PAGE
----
American forces launched a surgical air strike in Syria near its border with Iraq at Al Bukamal, killing 22 members of Iran-backed militias. The airstrike comes as a response to the targeting of a U.S.-led coalition air base in Erbil, which Iranian militias bombarded with two dozen missiles, killing no one.* While the American air strike was deliberate and intentional, it did not seek to escalate matters. Rather, the strike was meant to send a message of deterrence to Iran, that the United States will not lay down and accept attempts on the lives of its soldiers. The Iranian militia offensive and the American response come at a time when the rules of conflict are being redrawn. The new administration has not yet demonstrated how far it will go to achieve deterrence in the region. Iran wants to expand the conflict in order to avenge the killing of Qassem Soleimani. This is part of a broader attempt to drive the United States from the region, which would leave a power vacuum that Iran is ready to fill. On the other hand, the United States seeks only the keep a lid on the conflict. It has purposefully capitalized on targeted operations outside of Iraq’s borders so that the government of Iraqi Prime Minister Mustafa al-Kadhimi does not seek revenge and threaten its stability.
All this interplay is tactical and operational, not strategic. The Joe Biden administration seems to have accepted the reality of Iran’s strategic influence in Iraq and in the greater region. Instead of facing it head on, the administration is merely creating rules of engaging with it safely. This has led to America striking Iranian militias operating outside of Iraq, although many are found within Iraq. It creates a back-and-forth deterrence of Iranian footholds in the region, even though the head of the snake lies in Tehran and its footholds are mere pawns.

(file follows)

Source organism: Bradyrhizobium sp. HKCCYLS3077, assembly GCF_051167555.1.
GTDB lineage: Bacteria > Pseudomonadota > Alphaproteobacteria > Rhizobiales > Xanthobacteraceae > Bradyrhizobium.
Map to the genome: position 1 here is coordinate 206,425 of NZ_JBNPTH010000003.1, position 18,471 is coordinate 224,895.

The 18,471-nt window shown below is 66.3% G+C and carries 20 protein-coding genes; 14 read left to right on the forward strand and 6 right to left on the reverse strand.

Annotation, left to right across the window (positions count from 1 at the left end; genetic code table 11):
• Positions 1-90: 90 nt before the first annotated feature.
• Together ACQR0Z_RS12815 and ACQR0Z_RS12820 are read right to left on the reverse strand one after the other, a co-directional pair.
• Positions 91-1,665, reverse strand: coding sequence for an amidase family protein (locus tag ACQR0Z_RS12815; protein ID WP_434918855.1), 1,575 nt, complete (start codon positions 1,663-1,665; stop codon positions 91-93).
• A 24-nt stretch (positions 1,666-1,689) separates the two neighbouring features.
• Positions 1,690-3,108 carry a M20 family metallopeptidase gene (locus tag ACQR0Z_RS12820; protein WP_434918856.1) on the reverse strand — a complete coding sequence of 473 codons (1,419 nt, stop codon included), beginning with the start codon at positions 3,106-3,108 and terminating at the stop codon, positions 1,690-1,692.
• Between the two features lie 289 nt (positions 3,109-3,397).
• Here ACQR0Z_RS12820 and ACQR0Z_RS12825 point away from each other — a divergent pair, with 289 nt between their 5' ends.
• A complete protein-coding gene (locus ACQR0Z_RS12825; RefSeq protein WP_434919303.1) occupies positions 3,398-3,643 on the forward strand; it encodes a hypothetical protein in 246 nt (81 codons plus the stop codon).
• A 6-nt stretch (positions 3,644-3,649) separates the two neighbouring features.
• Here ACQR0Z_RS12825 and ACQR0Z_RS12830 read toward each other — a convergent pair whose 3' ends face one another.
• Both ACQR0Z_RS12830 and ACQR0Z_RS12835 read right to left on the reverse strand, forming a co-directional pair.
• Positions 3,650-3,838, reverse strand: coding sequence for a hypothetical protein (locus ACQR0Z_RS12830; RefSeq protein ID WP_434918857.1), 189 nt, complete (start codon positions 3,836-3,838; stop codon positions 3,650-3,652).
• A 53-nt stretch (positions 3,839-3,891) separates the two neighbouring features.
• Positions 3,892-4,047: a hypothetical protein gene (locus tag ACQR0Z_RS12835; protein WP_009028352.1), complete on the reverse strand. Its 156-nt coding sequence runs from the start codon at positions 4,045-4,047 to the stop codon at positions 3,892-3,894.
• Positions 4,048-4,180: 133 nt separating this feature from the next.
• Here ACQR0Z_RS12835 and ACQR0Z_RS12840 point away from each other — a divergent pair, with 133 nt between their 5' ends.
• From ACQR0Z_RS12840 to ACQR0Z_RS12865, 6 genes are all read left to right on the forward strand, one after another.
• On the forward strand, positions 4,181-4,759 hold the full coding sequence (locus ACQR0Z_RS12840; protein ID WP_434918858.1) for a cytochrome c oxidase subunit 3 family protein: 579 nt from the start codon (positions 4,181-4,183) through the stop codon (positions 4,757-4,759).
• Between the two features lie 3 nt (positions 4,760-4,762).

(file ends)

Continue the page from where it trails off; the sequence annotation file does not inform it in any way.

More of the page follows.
The American administration is avoiding coming to terms with the fact that this method will not undermine or stop Iran’s expansion in the region, and is opting for limited military strikes even though Iranian expansion is in full swing. But beyond that, Iran did not convert Iraq, Lebanon, Yemen or Syria into pseudo-satellite states with military strength from square one; it began with doctrinal Shiite appeals and pleas for funding, and then brought in military support. Thus, tactical and narrow military deterrence with Iran is doomed to fail. It is an ineffective tool in countering the Iranian threat in the region.
The United States’ latest military strike spoke volumes to Iran. The U.S. administration showed its new rules of engagement, giving Iran a green light to expand and branch out as long as it doesn’t threaten Americans in the region. One slip, and Iran will fall, one capital after another. Sadly, the predicament reflects a defective, geostrategic understanding of the map in the Middle East. Tehran must be confronted directly, instead of automatically resorting to military deterrence, or it will continue to jeopardize security and stability in the Middle East. It will not be long before Iran grasps firm control of Syria, and we will soon see Syrian Hezbollah, and Tehran will then single out other capitals in the region as they have threatened before.
*Editor’s note: A Feb. 15 rocket attack on coalition forces near the Erbil International Airport in Iraqi Kurdistan killed a civilian contractor and injured nine others, including four American contractors a a member of the U.S. military.